June 27, 2012

Lou van den Dries, a mathematics professor at the University of Illinois at Urbana-Champaign, has been fined $500 by the state for skipping ethics training that is required of all state employees, the Associated Press reported. He also has now taken the training. Given that Illinois has two former governors behind bars, many professors have said that forcing them to take ethics training is a waste of time. But the law requires it of all employees. In 2007, van den Dries wrote of the requirement: "It is Big Brother reducing us to the status of children. Symptoms: monitoring of the test taking, the 'award' of a diploma for passing the test. It betrays a totalitarian urge on those in power to infantilize the rest of us."

June 26, 2012

Three in four Americans believe higher education is a right for everyone, according to a poll released Monday by the Carnegie Corporation of New York. Nearly half of Americans (46 percent) said that this was a belief they held strongly. Carnegie released the poll as part of this week's celebration of the sesquicentennial of the Morrill Act, which created the land-grant university system in the United States.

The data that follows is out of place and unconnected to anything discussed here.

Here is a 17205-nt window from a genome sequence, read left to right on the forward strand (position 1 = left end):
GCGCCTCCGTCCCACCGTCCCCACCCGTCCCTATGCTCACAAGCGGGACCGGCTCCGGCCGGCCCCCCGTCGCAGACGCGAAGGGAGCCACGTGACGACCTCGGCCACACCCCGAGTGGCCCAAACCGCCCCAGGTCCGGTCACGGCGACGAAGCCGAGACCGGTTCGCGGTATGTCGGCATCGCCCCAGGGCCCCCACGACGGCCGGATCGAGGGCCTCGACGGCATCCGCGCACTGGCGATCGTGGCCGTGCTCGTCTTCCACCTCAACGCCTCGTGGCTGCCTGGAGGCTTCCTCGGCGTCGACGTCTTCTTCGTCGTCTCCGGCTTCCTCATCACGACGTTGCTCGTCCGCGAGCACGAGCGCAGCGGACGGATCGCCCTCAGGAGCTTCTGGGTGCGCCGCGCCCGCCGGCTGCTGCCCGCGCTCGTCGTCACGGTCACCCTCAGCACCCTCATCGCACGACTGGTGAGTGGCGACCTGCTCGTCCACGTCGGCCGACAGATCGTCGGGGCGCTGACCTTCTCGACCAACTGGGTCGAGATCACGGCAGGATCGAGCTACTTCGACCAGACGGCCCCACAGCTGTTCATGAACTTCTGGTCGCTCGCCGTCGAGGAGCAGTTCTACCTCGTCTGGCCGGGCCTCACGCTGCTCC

June 26, 2012

In today’s Academic Minute, Gene Robinson of the University of Illinois at Urbana-Champaign reveals why not all honey bees are mindless drones without individual personality traits. Learn more about the Academic Minute here.

June 26, 2012

The College of Saint Rose announced Monday that it will start a three-year test of ending the requirement that applicants submit SAT or ACT scores. College officials said that their studies indicated that high school grades in a college preparatory curriculum and extracurricular activities were the best predictors of success at Saint Rose.

 

June 26, 2012

Dmitry Livanov, Russia's new education minister, has unveiled controversial reforms for his country's universities. Chemistry World reported that the changes proposed include consolidating universities and ending the tradition of free tuition. Livanov and others argue that they need to change the universities to keep scientific talent, and the plan also calls for significant increases in faculty salaries. Many academics are criticizing the proposal, saying that it would make it more difficult for those in low-income, remote parts of the country to obtain a spot in a top program.

 

June 26, 2012

California Governor Jerry Brown and legislative leaders have reached a deal that would bar public universities from receiving $125 million that could become available for them if voters approve a tax hike unless the universities freeze tuition, The Los Angeles Times reported. Lawmakers dislike planned tuition increases, and see the deal as another incentive for voters to pass the tax increases. But university officials are dubious, saying that they can't give up the tuition revenue, especially given that passage of the tax measure is uncertain.